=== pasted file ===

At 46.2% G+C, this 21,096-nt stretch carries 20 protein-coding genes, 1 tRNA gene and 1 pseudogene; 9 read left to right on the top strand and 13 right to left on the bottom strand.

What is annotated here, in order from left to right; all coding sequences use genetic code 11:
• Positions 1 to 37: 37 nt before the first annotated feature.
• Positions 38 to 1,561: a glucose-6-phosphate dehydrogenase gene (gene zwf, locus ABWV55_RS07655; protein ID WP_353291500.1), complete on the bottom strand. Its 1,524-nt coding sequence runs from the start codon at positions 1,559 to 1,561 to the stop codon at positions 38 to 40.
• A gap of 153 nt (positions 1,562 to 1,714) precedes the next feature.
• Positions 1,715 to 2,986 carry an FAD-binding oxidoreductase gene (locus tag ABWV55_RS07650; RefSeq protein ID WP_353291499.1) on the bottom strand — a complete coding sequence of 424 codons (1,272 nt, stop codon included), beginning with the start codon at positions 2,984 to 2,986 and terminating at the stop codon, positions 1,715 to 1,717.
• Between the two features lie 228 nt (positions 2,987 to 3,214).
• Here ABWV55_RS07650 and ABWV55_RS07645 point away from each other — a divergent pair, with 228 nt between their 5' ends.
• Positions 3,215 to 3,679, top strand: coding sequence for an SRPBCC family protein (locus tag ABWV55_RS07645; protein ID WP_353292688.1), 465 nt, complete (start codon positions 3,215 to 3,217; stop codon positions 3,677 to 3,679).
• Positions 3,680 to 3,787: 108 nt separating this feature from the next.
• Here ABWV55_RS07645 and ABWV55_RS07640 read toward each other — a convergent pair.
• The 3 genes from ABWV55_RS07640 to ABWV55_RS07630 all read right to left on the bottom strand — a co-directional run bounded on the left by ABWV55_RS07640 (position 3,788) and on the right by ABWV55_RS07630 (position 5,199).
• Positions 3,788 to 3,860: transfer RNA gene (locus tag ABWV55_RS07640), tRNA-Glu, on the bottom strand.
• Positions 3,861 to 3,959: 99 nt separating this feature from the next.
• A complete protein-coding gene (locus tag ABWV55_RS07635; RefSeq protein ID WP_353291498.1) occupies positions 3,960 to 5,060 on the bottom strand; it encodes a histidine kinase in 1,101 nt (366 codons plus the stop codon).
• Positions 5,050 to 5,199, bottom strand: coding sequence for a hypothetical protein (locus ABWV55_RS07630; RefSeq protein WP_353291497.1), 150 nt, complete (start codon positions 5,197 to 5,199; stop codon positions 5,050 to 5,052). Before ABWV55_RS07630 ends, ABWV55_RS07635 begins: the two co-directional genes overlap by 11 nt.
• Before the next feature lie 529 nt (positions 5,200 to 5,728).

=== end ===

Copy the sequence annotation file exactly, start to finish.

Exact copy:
At 46.2% G+C, this 21,096-nt stretch carries 20 protein-coding genes, 1 tRNA gene and 1 pseudogene; 9 read left to right on the top strand and 13 right to left on the bottom strand.

What is annotated here, in order from left to right; all coding sequences use genetic code 11:
• Positions 1 to 37: 37 nt before the first annotated feature.
• Positions 38 to 1,561: a glucose-6-phosphate dehydrogenase gene (gene zwf, locus ABWV55_RS07655; protein ID WP_353291500.1), complete on the bottom strand. Its 1,524-nt coding sequence runs from the start codon at positions 1,559 to 1,561 to the stop codon at positions 38 to 40.
• A gap of 153 nt (positions 1,562 to 1,714) precedes the next feature.
• Positions 1,715 to 2,986 carry an FAD-binding oxidoreductase gene (locus tag ABWV55_RS07650; RefSeq protein ID WP_353291499.1) on the bottom strand — a complete coding sequence of 424 codons (1,272 nt, stop codon included), beginning with the start codon at positions 2,984 to 2,986 and terminating at the stop codon, positions 1,715 to 1,717.
• Between the two features lie 228 nt (positions 2,987 to 3,214).
• Here ABWV55_RS07650 and ABWV55_RS07645 point away from each other — a divergent pair, with 228 nt between their 5' ends.
• Positions 3,215 to 3,679, top strand: coding sequence for an SRPBCC family protein (locus tag ABWV55_RS07645; protein ID WP_353292688.1), 465 nt, complete (start codon positions 3,215 to 3,217; stop codon positions 3,677 to 3,679).
• Positions 3,680 to 3,787: 108 nt separating this feature from the next.
• Here ABWV55_RS07645 and ABWV55_RS07640 read toward each other — a convergent pair.
• The 3 genes from ABWV55_RS07640 to ABWV55_RS07630 all read right to left on the bottom strand — a co-directional run bounded on the left by ABWV55_RS07640 (position 3,788) and on the right by ABWV55_RS07630 (position 5,199).
• Positions 3,788 to 3,860: transfer RNA gene (locus tag ABWV55_RS07640), tRNA-Glu, on the bottom strand.
• Positions 3,861 to 3,959: 99 nt separating this feature from the next.
• A complete protein-coding gene (locus tag ABWV55_RS07635; RefSeq protein ID WP_353291498.1) occupies positions 3,960 to 5,060 on the bottom strand; it encodes a histidine kinase in 1,101 nt (366 codons plus the stop codon).
• Positions 5,050 to 5,199, bottom strand: coding sequence for a hypothetical protein (locus ABWV55_RS07630; RefSeq protein WP_353291497.1), 150 nt, complete (start codon positions 5,197 to 5,199; stop codon positions 5,050 to 5,052). Before ABWV55_RS07630 ends, ABWV55_RS07635 begins: the two co-directional genes overlap by 11 nt.
• Before the next feature lie 529 nt (positions 5,200 to 5,728).